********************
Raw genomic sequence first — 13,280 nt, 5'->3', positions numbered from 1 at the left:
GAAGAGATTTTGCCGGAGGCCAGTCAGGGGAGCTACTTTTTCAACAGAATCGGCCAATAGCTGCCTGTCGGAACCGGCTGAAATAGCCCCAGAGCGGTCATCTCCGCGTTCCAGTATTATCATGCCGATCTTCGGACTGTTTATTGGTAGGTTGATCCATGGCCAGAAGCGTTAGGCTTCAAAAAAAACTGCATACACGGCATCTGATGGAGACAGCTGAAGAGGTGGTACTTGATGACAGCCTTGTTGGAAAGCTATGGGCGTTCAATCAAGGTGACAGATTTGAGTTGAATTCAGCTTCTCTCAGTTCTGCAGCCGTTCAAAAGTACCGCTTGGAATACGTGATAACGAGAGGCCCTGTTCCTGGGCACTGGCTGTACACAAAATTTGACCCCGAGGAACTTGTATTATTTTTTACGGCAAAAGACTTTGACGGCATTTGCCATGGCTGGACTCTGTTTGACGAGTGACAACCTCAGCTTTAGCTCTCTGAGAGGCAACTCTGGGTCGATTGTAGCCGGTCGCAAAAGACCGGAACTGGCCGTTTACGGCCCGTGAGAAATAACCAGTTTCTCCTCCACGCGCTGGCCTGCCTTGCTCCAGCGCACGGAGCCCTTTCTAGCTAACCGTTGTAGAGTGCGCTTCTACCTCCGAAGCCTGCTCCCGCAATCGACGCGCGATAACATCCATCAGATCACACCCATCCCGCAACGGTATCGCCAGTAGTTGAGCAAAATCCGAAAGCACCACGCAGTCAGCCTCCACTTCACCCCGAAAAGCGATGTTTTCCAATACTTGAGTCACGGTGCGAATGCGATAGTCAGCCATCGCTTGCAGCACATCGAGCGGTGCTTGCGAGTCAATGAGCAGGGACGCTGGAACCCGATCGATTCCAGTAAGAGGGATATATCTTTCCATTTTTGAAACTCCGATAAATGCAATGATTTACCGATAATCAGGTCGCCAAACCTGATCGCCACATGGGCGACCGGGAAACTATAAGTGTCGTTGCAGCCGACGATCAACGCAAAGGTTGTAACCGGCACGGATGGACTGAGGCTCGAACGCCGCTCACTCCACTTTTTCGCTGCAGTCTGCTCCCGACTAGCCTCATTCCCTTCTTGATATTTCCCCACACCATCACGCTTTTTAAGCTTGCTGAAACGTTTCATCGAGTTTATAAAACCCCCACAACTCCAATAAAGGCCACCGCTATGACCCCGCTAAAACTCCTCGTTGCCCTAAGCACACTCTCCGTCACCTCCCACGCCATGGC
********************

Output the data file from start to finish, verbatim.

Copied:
Raw genomic sequence first — 13,280 nt, 5'->3', positions numbered from 1 at the left:
GAAGAGATTTTGCCGGAGGCCAGTCAGGGGAGCTACTTTTTCAACAGAATCGGCCAATAGCTGCCTGTCGGAACCGGCTGAAATAGCCCCAGAGCGGTCATCTCCGCGTTCCAGTATTATCATGCCGATCTTCGGACTGTTTATTGGTAGGTTGATCCATGGCCAGAAGCGTTAGGCTTCAAAAAAAACTGCATACACGGCATCTGATGGAGACAGCTGAAGAGGTGGTACTTGATGACAGCCTTGTTGGAAAGCTATGGGCGTTCAATCAAGGTGACAGATTTGAGTTGAATTCAGCTTCTCTCAGTTCTGCAGCCGTTCAAAAGTACCGCTTGGAATACGTGATAACGAGAGGCCCTGTTCCTGGGCACTGGCTGTACACAAAATTTGACCCCGAGGAACTTGTATTATTTTTTACGGCAAAAGACTTTGACGGCATTTGCCATGGCTGGACTCTGTTTGACGAGTGACAACCTCAGCTTTAGCTCTCTGAGAGGCAACTCTGGGTCGATTGTAGCCGGTCGCAAAAGACCGGAACTGGCCGTTTACGGCCCGTGAGAAATAACCAGTTTCTCCTCCACGCGCTGGCCTGCCTTGCTCCAGCGCACGGAGCCCTTTCTAGCTAACCGTTGTAGAGTGCGCTTCTACCTCCGAAGCCTGCTCCCGCAATCGACGCGCGATAACATCCATCAGATCACACCCATCCCGCAACGGTATCGCCAGTAGTTGAGCAAAATCCGAAAGCACCACGCAGTCAGCCTCCACTTCACCCCGAAAAGCGATGTTTTCCAATACTTGAGTCACGGTGCGAATGCGATAGTCAGCCATCGCTTGCAGCACATCGAGCGGTGCTTGCGAGTCAATGAGCAGGGACGCTGGAACCCGATCGATTCCAGTAAGAGGGATATATCTTTCCATTTTTGAAACTCCGATAAATGCAATGATTTACCGATAATCAGGTCGCCAAACCTGATCGCCACATGGGCGACCGGGAAACTATAAGTGTCGTTGCAGCCGACGATCAACGCAAAGGTTGTAACCGGCACGGATGGACTGAGGCTCGAACGCCGCTCACTCCACTTTTTCGCTGCAGTCTGCTCCCGACTAGCCTCATTCCCTTCTTGATATTTCCCCACACCATCACGCTTTTTAAGCTTGCTGAAACGTTTCATCGAGTTTATAAAACCCCCACAACTCCAATAAAGGCCACCGCTATGACCCCGCTAAAACTCCTCGTTGCCCTAAGCACACTCTCCGTCACCTCCCACGCCATGGC